ZB

Jack Tame: As the world order shifts, let’s hope it isn’t too bloody

Author
Jack Tame,
Publish Date
Sat, 26 Feb 2022, 9:51am
(Photo / NZ Herald)
(Photo / NZ Herald)

Jack Tame: As the world order shifts, let’s hope it isn’t too bloody

Author
Jack Tame,
Publish Date
Sat, 26 Feb 2022, 9:51am

The World is changing before our eyes. Russian forces continue to advance into Ukraine. Residents in Kyiv are being handed guns as they prepare to try and defend their homes.

I won’t pretend for a moment to be some high-placed geopolitical analyst but in watching the events in Eastern Europe this week I’ve been taken by a few things.

1) For all the tanks and artillery, paratroopers and fighter jets, Vladimir Putin continues to use information as perhaps his important and effective weapon. The propaganda and misinformation that comes from the Kremlin makes it very difficult for anyone – Russian or otherwise – to ever know with certainty what’s true and what isn’t. For months, Putin has been insisting he isn’t preparing for war. Russian talk shows called Western governments’ warning about a looming invasion ‘hysteria’ and ‘absurd.’ When Putin appeared on TV a few nights ago and made the case for invading Ukraine, he claimed to be fighting Ukrainian neo-Nazis, despite the fact Ukraine’s president is a Jewish comedian. When the Ukrainian President made a similar address as a last-ditch effort to prevent war, he spoke in Russian, appealing directly to the Russian people.

“I know they won’t show my address on Russian TV.” He said.

“But Russian people have to see it.”

Russia dedicates resource to weaponising information abroad. Putin was able to utterly destablise parts of the American democracy by hacking emails from Hillary Clinton’s campaign team. We’ll never fully quantify just how many people were led astray by Russian bots spreading misinformation on Facebook in the leadup to the 2016 U.S election. But the Kremlin’s propaganda octopus has awfully long tentacles. Just this week, the highest-rating show on Fox News was echoing talking points from the Kremlin. Host Tucker Carlson, no doubt led in his messaging by his close relationship with Donald Trump, said on-air that Ukraine isn’t a “real democracy” and the conflict in Eastern Europe was a mere “border dispute.” Millions of viewers lapped it up.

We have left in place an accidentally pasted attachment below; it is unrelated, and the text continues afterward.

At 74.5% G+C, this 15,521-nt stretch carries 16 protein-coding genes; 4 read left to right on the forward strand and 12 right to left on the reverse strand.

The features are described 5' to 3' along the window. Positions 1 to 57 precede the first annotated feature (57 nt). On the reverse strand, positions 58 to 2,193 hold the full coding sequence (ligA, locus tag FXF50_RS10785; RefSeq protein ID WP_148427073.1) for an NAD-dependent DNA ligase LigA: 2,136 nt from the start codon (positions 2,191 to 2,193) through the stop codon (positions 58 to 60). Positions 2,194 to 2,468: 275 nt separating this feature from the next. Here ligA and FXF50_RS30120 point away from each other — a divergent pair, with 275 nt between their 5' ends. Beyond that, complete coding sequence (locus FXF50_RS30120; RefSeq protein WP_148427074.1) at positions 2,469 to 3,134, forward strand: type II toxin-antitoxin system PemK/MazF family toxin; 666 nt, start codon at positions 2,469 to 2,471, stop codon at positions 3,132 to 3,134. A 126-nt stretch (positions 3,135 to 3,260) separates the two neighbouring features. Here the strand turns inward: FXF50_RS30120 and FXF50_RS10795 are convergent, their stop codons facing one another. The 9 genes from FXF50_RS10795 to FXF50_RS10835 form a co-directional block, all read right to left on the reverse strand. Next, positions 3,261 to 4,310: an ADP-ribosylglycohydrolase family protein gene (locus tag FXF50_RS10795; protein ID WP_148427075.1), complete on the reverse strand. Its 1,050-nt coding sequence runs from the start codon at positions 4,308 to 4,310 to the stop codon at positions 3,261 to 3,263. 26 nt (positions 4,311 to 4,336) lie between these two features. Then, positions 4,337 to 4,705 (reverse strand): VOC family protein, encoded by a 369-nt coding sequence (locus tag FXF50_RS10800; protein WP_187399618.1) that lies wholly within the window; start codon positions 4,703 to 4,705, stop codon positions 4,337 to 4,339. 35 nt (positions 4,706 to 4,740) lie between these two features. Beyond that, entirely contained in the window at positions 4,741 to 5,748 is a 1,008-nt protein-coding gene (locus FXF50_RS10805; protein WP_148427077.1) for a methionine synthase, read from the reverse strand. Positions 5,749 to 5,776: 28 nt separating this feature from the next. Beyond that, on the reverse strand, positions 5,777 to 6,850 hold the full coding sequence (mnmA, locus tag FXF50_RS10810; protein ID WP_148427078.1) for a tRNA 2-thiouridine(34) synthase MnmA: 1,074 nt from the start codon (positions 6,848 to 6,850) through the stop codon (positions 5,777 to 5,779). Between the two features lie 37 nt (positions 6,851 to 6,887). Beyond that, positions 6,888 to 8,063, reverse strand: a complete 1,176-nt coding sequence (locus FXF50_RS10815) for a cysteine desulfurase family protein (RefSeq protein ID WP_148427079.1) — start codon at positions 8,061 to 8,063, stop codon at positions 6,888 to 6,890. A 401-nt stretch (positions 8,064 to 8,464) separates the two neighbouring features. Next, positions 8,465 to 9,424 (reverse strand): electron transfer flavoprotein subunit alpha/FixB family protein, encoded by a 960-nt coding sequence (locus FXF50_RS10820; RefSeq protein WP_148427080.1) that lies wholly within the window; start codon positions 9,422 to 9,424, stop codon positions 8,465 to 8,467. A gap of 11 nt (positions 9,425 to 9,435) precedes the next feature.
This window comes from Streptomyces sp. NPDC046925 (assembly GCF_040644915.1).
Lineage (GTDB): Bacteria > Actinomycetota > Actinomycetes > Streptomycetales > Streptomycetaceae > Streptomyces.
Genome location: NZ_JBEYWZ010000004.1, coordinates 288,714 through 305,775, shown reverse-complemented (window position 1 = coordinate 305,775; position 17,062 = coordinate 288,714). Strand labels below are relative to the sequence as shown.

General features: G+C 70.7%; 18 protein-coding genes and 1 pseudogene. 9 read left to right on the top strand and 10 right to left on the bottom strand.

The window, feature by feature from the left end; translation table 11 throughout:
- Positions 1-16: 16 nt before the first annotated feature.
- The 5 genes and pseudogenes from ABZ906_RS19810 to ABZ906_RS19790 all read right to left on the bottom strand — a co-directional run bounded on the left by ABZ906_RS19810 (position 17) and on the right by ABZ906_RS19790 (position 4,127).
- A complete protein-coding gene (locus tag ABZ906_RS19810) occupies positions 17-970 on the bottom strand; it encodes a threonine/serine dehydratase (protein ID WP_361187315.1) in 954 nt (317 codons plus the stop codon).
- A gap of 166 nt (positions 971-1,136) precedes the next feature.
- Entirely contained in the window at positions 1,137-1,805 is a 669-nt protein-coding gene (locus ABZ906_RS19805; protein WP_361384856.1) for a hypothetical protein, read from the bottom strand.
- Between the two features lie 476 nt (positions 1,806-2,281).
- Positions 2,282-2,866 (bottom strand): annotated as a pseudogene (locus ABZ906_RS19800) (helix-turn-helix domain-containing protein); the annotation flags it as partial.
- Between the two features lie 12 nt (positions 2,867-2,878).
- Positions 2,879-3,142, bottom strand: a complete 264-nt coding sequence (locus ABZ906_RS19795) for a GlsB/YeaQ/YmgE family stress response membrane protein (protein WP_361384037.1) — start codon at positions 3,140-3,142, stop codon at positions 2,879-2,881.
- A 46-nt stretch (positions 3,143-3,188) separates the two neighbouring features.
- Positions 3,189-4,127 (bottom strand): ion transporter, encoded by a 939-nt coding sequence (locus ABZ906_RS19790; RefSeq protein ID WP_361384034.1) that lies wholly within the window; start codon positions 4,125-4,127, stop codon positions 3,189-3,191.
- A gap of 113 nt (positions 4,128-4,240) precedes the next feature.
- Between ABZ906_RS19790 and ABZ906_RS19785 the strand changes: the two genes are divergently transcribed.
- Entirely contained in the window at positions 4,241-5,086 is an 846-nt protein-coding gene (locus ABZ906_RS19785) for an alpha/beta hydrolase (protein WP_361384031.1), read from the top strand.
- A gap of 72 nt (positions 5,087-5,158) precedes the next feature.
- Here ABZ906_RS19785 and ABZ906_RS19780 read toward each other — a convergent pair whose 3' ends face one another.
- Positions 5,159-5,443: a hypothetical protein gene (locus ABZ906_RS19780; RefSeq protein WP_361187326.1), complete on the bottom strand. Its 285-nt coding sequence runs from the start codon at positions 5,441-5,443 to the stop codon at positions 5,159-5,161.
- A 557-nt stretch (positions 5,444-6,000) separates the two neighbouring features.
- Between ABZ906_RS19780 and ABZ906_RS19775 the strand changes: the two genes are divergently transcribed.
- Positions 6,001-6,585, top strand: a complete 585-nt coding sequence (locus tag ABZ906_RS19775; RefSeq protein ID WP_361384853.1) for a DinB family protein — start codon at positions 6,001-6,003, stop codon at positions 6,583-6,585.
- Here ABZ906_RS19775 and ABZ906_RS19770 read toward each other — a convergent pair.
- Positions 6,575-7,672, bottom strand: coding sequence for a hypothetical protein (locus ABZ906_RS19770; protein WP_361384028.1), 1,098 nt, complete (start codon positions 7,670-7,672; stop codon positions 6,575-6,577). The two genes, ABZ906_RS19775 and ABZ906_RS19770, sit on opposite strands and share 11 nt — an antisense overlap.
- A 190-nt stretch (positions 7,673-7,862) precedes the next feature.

2) We are witnessing in real time yet another step in America’s retreat from global dominance. I’m not saying Russia is taking its place. I’m just saying that Russia is thumbing its nose and there’s next to nothing America can do about it. Having played World Police for the last seventy years, the American public has little appetite for foreign wars. Biden has ruled out fighting with Russian troops and the Afghanistan fiasco has reminded everyone that the World’s mightiest military power perhaps isn’t so mighty after all. The threat of sanctions was insufficient to stop Vladimir Putin. And that’s it.

It also has to be said, the U.S ceded the moral high ground. There is an obvious hypocrisy in seeing American leaders rage against Russia’s invasion of a sovereign country. Vladimir Putin opposed the invasion of Iraq. If it was ok for the U.S to invade sovereign territory on the other side of the World, why can’t Russia invade its neighbour?

3) Once again we are reminded of the impotence of international organisations. Countries like New Zealand can strongly condemn and blah blah blah but it won’t do anything. The U.N is hamstrung by the Security Council’s power of veto. Russia’s biggest trading partner, China, is conspicuous in its relative silence, so far refusing to condemn the Russian invasion and likely gaming out what the international response would mean for potential similar action in Taiwan.

We are watching the World order change in real time. All we can really do is hope it isn’t too bloody.